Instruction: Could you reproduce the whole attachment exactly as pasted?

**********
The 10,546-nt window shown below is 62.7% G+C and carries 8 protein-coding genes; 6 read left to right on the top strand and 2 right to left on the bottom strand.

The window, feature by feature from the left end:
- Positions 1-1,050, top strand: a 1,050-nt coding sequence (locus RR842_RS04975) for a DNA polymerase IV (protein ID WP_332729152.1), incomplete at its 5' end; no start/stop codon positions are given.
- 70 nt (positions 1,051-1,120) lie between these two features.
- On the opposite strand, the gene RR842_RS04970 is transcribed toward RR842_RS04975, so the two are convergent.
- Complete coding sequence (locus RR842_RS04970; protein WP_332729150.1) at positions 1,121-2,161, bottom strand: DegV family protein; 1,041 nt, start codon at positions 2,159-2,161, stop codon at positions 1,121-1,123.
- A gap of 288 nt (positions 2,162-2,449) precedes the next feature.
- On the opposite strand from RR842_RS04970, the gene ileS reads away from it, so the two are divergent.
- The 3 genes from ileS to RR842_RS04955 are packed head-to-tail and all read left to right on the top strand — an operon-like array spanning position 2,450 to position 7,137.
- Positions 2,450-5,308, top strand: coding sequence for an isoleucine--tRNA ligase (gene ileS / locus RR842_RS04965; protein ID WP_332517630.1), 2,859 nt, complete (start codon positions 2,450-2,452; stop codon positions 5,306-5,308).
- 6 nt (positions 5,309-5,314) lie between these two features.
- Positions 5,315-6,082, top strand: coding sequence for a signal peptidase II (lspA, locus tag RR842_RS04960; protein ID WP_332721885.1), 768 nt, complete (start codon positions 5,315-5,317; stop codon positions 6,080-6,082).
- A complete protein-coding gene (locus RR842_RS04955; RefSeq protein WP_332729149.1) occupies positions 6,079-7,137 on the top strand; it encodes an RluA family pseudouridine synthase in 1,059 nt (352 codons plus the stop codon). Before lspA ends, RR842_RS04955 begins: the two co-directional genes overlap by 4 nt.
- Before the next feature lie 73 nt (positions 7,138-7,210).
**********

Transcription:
The 10,546-nt window shown below is 62.7% G+C and carries 8 protein-coding genes; 6 read left to right on the top strand and 2 right to left on the bottom strand.

The window, feature by feature from the left end:
- Positions 1-1,050, top strand: a 1,050-nt coding sequence (locus RR842_RS04975) for a DNA polymerase IV (protein ID WP_332729152.1), incomplete at its 5' end; no start/stop codon positions are given.
- 70 nt (positions 1,051-1,120) lie between these two features.
- On the opposite strand, the gene RR842_RS04970 is transcribed toward RR842_RS04975, so the two are convergent.
- Complete coding sequence (locus RR842_RS04970; protein WP_332729150.1) at positions 1,121-2,161, bottom strand: DegV family protein; 1,041 nt, start codon at positions 2,159-2,161, stop codon at positions 1,121-1,123.
- A gap of 288 nt (positions 2,162-2,449) precedes the next feature.
- On the opposite strand from RR842_RS04970, the gene ileS reads away from it, so the two are divergent.
- The 3 genes from ileS to RR842_RS04955 are packed head-to-tail and all read left to right on the top strand — an operon-like array spanning position 2,450 to position 7,137.
- Positions 2,450-5,308, top strand: coding sequence for an isoleucine--tRNA ligase (gene ileS / locus RR842_RS04965; protein ID WP_332517630.1), 2,859 nt, complete (start codon positions 2,450-2,452; stop codon positions 5,306-5,308).
- 6 nt (positions 5,309-5,314) lie between these two features.
- Positions 5,315-6,082, top strand: coding sequence for a signal peptidase II (lspA, locus tag RR842_RS04960; protein ID WP_332721885.1), 768 nt, complete (start codon positions 5,315-5,317; stop codon positions 6,080-6,082).
- A complete protein-coding gene (locus RR842_RS04955; RefSeq protein WP_332729149.1) occupies positions 6,079-7,137 on the top strand; it encodes an RluA family pseudouridine synthase in 1,059 nt (352 codons plus the stop codon). Before lspA ends, RR842_RS04955 begins: the two co-directional genes overlap by 4 nt.
- Before the next feature lie 73 nt (positions 7,138-7,210).